hi Loris - have no idea what sumac is or whether it is possible to get here in Denmark....
I have now tried walnut snaps... (walnut in vodka for about 6 months), and it gives a very deep beautiful brown tone - especially in the highlights..
A shame it taste so good... :munch:
Very interesting, Emil. Just by coincidence, last time I stopped at the vintners' supply shop, they didn't have any tannic acid, but they gave me a teabag of oak.
Originally Posted by gandolfi
I'll have to try it out.
I like to use gallic acid to create iron gall ink using the new cyanotype process. I think this is the closest to a black silver print possible with this process. It is my experience that for the redevelopment (after bleach) to use distilled water and freshly mixed gallic acid. The mixture should be used immediately as once the gallic acid oxidizes it will cause the pigment to migrate throughout the paper causing spots, bleeding, etc. If it is fresh, quickly done, and well washed, it will work. If you dally, you will have a problem.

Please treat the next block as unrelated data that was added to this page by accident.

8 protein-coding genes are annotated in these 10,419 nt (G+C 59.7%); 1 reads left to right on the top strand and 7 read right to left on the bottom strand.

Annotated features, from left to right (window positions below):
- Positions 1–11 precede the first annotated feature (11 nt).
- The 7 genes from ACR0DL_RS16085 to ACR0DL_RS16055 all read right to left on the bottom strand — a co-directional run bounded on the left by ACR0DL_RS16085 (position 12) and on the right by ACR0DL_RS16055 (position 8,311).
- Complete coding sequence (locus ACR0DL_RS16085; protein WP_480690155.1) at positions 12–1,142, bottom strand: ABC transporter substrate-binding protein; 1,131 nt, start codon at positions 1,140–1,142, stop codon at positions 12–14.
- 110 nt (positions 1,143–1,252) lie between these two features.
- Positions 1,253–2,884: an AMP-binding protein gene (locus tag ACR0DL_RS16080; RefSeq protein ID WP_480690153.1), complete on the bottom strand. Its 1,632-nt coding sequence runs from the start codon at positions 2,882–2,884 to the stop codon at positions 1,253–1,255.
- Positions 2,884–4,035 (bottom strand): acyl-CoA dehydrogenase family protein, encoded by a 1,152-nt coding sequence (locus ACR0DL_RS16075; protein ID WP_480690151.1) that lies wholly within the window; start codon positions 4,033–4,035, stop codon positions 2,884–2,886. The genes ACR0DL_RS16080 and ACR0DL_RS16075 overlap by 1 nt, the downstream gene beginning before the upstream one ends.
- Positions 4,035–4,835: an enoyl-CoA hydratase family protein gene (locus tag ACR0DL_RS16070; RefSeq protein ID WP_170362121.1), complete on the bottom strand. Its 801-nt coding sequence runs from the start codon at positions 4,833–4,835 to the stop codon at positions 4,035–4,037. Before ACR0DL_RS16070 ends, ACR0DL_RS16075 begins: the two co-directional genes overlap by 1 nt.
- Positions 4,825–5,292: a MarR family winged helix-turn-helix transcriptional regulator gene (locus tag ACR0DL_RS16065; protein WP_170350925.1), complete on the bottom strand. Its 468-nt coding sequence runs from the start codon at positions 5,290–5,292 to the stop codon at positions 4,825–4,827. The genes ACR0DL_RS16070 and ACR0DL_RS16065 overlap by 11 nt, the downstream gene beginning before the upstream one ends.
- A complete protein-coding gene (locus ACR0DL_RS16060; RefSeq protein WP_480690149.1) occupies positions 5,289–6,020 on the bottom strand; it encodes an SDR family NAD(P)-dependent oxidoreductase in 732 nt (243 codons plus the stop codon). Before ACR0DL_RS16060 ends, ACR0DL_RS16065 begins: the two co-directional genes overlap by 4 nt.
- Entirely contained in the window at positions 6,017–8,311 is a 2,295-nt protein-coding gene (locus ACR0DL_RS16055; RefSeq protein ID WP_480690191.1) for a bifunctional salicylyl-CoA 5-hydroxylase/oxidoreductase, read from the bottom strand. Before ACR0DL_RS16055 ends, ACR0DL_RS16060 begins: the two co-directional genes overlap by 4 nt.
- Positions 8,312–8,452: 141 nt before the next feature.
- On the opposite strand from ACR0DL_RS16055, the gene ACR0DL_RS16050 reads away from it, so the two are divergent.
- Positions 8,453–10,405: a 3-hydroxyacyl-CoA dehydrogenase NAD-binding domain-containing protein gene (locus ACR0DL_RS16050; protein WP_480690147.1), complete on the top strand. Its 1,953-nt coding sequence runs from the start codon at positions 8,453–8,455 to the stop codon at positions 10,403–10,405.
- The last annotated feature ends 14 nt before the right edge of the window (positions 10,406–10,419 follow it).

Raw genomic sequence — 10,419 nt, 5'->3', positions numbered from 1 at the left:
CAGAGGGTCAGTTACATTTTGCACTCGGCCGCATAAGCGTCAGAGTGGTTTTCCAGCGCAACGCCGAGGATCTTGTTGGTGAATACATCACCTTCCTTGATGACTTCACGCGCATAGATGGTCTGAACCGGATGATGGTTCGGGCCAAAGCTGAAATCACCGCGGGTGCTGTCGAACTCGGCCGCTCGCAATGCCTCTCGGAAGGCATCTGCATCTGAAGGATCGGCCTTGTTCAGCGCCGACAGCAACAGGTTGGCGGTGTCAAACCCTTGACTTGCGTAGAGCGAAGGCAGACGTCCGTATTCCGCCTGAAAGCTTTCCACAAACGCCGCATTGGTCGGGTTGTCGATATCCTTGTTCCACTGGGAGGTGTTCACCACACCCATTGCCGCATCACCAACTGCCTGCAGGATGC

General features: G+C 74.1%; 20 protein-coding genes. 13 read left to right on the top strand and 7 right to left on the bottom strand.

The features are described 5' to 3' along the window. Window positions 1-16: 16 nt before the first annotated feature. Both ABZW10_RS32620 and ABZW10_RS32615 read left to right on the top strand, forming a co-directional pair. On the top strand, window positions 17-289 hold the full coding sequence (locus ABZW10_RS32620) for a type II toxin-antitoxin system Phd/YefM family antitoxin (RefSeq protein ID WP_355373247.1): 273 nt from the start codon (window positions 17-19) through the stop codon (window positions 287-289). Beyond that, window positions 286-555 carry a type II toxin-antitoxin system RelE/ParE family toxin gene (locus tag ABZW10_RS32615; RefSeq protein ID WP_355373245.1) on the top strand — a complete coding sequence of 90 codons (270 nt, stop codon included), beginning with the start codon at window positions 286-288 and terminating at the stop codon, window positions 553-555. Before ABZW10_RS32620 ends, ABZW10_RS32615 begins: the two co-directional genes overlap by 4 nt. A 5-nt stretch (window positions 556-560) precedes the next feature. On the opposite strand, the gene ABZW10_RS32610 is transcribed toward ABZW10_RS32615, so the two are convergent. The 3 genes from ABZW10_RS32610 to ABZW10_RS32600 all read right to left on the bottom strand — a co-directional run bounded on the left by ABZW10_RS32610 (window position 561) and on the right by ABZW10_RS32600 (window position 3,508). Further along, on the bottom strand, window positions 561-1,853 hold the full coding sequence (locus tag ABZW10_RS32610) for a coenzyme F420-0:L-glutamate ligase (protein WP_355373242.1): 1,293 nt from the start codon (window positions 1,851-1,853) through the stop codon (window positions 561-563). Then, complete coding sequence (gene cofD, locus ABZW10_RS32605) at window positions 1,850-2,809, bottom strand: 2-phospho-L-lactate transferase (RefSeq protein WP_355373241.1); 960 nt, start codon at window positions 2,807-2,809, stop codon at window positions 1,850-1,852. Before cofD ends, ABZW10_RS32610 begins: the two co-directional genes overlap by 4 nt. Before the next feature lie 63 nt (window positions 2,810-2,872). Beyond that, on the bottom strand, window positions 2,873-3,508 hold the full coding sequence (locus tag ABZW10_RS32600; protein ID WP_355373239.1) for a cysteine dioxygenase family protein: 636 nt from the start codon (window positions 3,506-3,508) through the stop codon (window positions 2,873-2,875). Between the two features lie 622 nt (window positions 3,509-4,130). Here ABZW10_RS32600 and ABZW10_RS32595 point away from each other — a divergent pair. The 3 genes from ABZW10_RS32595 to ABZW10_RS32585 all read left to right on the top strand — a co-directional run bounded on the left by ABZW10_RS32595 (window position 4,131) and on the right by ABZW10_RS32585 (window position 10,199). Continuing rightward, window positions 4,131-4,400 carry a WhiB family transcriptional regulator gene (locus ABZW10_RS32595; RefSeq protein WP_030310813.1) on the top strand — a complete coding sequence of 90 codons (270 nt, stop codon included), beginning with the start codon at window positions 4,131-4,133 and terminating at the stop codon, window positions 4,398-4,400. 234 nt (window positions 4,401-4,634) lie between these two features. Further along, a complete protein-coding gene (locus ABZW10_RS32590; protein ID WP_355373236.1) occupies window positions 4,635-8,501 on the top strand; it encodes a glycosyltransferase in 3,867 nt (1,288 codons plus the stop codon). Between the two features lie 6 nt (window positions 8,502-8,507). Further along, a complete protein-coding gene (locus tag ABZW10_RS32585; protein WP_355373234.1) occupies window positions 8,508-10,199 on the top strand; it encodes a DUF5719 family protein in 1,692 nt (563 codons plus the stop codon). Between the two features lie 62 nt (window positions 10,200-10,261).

I have done extensive research into the stability of the iron gall ink. Will it last 1000 years? maybe, depending on how it is stored. Do I care? not really. It only needs to last me 75 yrs until I don't care anymore.
I have now submitted examples of my playing around in the galleries...
see here: (oak tree)
and walnut snaps here:
..and now I have tried Walnut. Walnut bark in a bottle - then boiling water on it and let it soak for a long time (mine soaked for at least two days, but I don't know whether that is nessecary..)
Old cyanotype soaked for about 10 min.